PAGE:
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March 20, 2009

Scenes from 30,000 meters above

On February 28th, a team of four Spanish teenage students and their instructor from IES La Bisbal school in Catalonia launched a weather probe they designed and built themselves. Their helium-filled balloon carried a payload of electronics and a camera to take atmospheric measurements and photographs throughout the trip. After getting permission from aviation officials and getting good weather, they released the probe on a trip that took it over 30,000 meters (19 miles) above sea level, through winds gusting up to 100 kph, and temperatures reaching -54C (-65.2F), and traveling 38 kilometers overland in a time of 2 hours and 10 minutes. The Meteotek08 team has collected their images and data on both their blog and flickr page, and has kindly given me permission to share these photos here with you. (28 photos total)

The Meteotek08 probe launches from the town of Bujaraloz, in northeastern Spain on February 28, 2009. (Meteotek08 Team)

Preparing the camera, a Nikon Coolpix L10, for the flight and automated picture-taking. (Meteotek08 Team) #

Preparing the base, built to hold and protect the camera and electronics from harsh conditions in the upper atmosphere. (Meteotek08 Team) #

A look insde the probe in-progress, showing the components installed to-date. (Meteotek08 Team) #

The Nikon camera, now wrapped in a lightweight protective foam shell. (Meteotek08 Team) #

Very early on the morning of launch, readying the receiving stations which will track the progress and status of the probe. (Meteotek08 Team) #

Last-minute adjustments made to cords on the probe right before launch. (Meteotek08 Team) #

Inflating the latex balloon with helium, the longest part of the launch preparation, using 75% of the helium from the container at right. (Meteotek08 Team) #

Launch! At 9:10 am on February 28th, the probe was released, floating upward at a rate of 270 meters every minute. (Meteotek08 Team) #

One of the first photos from the flight, of farmland in the town of Bujaraloz, Spain. (Meteotek08 Team) #

A shot of the balloon from the probe itself. (Meteotek08 Team) #

Looking across the landscape of northeastern Spain. (Meteotek08 Team) #

A straight-down angle. Horizontal speeds climbed up to a maximum of 100 kilometers per hour in the upper atmosphere, swinging the probe platform all around. (Meteotek08 Team) #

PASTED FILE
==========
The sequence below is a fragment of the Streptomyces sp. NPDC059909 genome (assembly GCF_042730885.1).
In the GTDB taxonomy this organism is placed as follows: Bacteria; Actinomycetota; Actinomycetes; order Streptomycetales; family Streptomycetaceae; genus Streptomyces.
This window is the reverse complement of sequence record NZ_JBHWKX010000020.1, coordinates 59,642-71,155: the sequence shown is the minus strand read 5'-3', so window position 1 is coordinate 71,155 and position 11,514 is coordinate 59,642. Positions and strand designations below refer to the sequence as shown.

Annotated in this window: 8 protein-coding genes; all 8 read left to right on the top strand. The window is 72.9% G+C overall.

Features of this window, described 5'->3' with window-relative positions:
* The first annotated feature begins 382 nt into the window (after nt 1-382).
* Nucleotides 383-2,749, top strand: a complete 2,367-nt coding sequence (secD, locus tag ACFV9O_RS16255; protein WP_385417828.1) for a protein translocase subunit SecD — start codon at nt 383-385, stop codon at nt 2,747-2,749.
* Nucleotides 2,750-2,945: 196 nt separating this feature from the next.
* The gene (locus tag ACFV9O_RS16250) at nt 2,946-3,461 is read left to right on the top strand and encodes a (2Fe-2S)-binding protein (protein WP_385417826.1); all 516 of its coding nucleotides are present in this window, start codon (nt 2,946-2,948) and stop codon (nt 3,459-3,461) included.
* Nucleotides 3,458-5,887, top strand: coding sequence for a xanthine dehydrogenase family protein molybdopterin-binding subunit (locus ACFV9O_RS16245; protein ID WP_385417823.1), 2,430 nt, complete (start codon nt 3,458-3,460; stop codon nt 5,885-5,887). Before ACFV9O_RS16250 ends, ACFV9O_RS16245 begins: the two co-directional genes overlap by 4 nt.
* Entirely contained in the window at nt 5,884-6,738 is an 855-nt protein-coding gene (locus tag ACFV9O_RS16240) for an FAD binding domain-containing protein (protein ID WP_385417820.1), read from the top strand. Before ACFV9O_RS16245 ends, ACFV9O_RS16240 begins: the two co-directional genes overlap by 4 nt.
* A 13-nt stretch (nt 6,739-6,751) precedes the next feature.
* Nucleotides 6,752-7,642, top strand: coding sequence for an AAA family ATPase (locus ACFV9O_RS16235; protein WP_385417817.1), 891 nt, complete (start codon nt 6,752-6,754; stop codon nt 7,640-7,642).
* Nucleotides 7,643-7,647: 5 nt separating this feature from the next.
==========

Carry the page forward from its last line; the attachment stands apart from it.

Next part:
More farmland and hills, the balloon is about to climb above the cloud layer. (Meteotek08 Team) #

The ground team stops briefly to adjust their antenna as they pursue the probe. At one point they were briefly stopped by local police, who took an interest in the antenna setup, but then were allowed to continue quickly. (Meteotek08 Team) #

Above the clouds (Meteotek08 Team) #

Sunshine on cloudtops (Meteotek08 Team) #

The upper part of the sky is looking blacker now. (Meteotek08 Team) #

An even, horizontal view of clouds stretching to the horizon. (Meteotek08 Team) #

Higher, and darker, still. (Meteotek08 Team) #

After reaching a height of 30,677 meters (over 19 miles), the balloon burst, and the probe begins its descent. (Meteotek08 Team) #

A cord trails behind the probe as it descends through the clouds once again. (Meteotek08 Team) #

Over 35 kilometers from its launch point, the probe sight land once more. (Meteotek08 Team) #

Contrails, clouds and fog. (Meteotek08 Team) #

The ground is getting closer, snowcapped mountains in the distance. (Meteotek08 Team) #

Nearly there. (Meteotek08 Team) #

The probe, as it was discovered by the team, right next to a path. They quickly removed the camera's SD card to discover the photos above. (Meteotek08 Team) #

The whole Meteotek08 team with their probe, from left, teacher Jordi Fanals and students Gerard Marull, Martí Gasull, Jaume Puigmiquel and Sergi Saballs. (Meteotek08 Team) #

 
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